By LAY HSUAN, LIM
As I was waiting for my crew to arrive at the holding room to set up their equipment for a scheduled video interview with our young guest, the interviewer before me was talking with our guest like they’ve been the best of friends for a long time.
At one point, they were even doing a rap song together, which they later invited me to sing along, but I declined because I wasn’t familiar with the song. Yes, talk about being socially awkward and the disconnection with today’s millennials. In part, I was admiring this young interviewer’s eloquence in her speech that exudes so much confidence and energy (I later found out she was Christine Wong from BFM89.9, The Business Station).
Hammered by a stammer?
Our young guest for our Learn From segment was Henry Patterson (video coming soon!), a 13-year-old British entrepreneur and founder of children’s brand Not Before Tea. As our interview went on, Patterson’s stammer became obvious. I had to ask him about it, knowing that he is often invited to speak at business conferences. How does he do it?
He probably developed his stammer after struggling to conform to expectations of the majority among his peers. As a young tween growing up as a student and business owner, Patterson had his fair share of naysayers and internet trolls. Being surrounded by people who support him has helped Patterson to rise above the negativity thrown at him.
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Today, he still stammers when he gets nervous. But he is certainly not letting his occasional speech impediment hold him back.
It’s not a surprise that Patterson considers Sir Richard Branson as his role model because Branson reportedly stammered, too. So did King George VI as depicted in the movie The King’s Speech, starring Colin Firth as the future king. So do former General Electric chief executive officer Jack Welch and actor Samuel L Jackson.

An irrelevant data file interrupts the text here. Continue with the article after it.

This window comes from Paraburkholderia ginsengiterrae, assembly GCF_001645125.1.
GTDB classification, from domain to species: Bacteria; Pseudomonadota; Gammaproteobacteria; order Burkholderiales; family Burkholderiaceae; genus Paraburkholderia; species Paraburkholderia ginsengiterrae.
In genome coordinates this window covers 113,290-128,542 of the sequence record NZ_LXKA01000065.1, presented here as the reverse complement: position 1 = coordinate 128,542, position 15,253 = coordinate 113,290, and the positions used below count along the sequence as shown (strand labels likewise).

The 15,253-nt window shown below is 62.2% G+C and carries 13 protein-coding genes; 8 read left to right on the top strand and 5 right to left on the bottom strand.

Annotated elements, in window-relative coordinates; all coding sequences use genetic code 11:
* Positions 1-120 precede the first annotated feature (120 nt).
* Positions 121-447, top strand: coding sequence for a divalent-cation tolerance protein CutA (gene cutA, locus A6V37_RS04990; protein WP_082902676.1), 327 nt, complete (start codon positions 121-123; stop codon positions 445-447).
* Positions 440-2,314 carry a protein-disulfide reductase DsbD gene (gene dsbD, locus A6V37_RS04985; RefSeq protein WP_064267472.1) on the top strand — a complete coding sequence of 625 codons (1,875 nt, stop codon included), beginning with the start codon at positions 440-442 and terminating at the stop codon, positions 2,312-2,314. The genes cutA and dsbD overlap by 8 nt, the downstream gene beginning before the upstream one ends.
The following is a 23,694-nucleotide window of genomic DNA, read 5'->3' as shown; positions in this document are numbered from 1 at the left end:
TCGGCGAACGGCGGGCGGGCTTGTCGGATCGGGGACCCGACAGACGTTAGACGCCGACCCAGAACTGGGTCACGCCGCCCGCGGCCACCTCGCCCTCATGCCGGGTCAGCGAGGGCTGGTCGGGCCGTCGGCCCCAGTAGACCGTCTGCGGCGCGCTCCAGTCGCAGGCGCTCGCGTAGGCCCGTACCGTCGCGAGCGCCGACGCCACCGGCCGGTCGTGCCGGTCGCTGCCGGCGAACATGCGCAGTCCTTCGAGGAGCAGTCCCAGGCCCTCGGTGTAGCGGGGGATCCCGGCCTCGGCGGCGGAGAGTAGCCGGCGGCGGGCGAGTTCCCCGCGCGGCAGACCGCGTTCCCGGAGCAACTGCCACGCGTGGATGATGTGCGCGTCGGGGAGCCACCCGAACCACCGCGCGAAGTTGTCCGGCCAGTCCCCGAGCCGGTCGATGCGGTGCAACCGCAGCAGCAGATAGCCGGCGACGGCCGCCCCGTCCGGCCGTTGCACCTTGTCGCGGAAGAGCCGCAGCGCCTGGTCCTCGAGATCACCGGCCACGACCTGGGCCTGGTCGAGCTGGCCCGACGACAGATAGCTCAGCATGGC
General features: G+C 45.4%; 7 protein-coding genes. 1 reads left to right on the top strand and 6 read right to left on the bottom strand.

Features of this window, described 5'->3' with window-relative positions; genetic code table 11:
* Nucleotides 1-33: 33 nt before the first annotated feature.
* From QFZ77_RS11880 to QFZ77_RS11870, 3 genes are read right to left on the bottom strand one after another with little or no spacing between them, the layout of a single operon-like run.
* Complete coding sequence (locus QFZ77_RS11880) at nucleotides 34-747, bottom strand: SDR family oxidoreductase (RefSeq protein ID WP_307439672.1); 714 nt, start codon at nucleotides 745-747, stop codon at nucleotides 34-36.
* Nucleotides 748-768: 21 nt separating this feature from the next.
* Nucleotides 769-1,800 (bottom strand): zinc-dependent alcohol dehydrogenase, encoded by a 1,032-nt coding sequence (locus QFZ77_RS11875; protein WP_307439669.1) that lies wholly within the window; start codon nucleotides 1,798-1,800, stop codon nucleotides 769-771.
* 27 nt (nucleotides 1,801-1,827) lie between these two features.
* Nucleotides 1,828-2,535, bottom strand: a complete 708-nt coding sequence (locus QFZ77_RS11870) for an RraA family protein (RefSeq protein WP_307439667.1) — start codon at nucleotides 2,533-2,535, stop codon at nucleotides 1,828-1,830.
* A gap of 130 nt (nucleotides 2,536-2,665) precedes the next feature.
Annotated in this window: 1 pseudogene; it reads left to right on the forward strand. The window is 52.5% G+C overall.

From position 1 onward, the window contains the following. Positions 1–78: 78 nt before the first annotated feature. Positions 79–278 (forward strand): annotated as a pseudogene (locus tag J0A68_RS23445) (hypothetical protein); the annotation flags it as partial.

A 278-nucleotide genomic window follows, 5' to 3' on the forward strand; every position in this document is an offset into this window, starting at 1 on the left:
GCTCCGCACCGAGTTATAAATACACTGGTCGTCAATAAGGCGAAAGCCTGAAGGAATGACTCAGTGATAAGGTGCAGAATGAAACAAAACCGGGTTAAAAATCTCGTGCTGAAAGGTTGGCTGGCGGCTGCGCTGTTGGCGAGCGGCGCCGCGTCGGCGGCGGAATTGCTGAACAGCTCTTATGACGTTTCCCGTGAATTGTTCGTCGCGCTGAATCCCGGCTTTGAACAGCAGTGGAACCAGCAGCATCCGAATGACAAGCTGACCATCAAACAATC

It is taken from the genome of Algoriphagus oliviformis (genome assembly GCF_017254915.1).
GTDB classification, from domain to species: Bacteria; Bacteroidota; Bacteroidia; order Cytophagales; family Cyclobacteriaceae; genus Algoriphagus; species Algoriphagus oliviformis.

Hidden strength in weakness?
To many, stammering is a sign of weakness. In the public eye, it’s often a measure of your confidence when you communicate with people. As it is, communication skills is one of the many skills future employers are looking for in a candidate. Is it really weakness, or can it be our greatest weapon of strength to show our humanity in authenticity?
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In his book Give and Take: A Revolutionary Approach to Success, Adam Grant introduces us to David Walton, a successful trial lawyer who stammers. In what Grant terms as “powerless” communication, such communicators speak with vulnerability, revealing their weaknesses and using hesitations and disclaimers. It’s an effective way to exercise influence, and Walton successfully uses it in the courtroom.
In Walton’s first mock appellate argument, he shared how he made his mock judge cry because she felt bad for Walton when he started stammering more than normal. As a result, he started doubting his career choice (he didn’t make it in sales either after college because of his stammer) and spoke to his law professor about it. Thankfully, the professor assured Walton that his stammer would be an advantage and the jury would listen more closely to him and help him connect with them in the future.